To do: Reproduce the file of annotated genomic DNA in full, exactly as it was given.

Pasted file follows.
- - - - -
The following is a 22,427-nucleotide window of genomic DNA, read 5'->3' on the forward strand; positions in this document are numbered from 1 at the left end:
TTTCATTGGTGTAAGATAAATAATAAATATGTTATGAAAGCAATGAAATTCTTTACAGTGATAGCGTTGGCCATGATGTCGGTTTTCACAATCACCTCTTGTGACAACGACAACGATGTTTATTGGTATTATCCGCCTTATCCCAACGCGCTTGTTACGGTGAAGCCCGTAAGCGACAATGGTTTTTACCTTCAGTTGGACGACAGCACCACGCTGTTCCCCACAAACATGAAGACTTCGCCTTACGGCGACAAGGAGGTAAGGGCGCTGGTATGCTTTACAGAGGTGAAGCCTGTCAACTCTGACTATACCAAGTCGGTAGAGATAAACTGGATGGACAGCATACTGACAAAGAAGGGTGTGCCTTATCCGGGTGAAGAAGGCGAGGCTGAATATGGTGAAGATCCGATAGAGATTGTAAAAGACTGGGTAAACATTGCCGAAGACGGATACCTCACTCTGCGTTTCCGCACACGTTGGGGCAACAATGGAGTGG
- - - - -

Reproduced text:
The following is a 22,427-nucleotide window of genomic DNA, read 5'->3' on the forward strand; positions in this document are numbered from 1 at the left end:
TTTCATTGGTGTAAGATAAATAATAAATATGTTATGAAAGCAATGAAATTCTTTACAGTGATAGCGTTGGCCATGATGTCGGTTTTCACAATCACCTCTTGTGACAACGACAACGATGTTTATTGGTATTATCCGCCTTATCCCAACGCGCTTGTTACGGTGAAGCCCGTAAGCGACAATGGTTTTTACCTTCAGTTGGACGACAGCACCACGCTGTTCCCCACAAACATGAAGACTTCGCCTTACGGCGACAAGGAGGTAAGGGCGCTGGTATGCTTTACAGAGGTGAAGCCTGTCAACTCTGACTATACCAAGTCGGTAGAGATAAACTGGATGGACAGCATACTGACAAAGAAGGGTGTGCCTTATCCGGGTGAAGAAGGCGAGGCTGAATATGGTGAAGATCCGATAGAGATTGTAAAAGACTGGGTAAACATTGCCGAAGACGGATACCTCACTCTGCGTTTCCGCACACGTTGGGGCAACAATGGAGTGG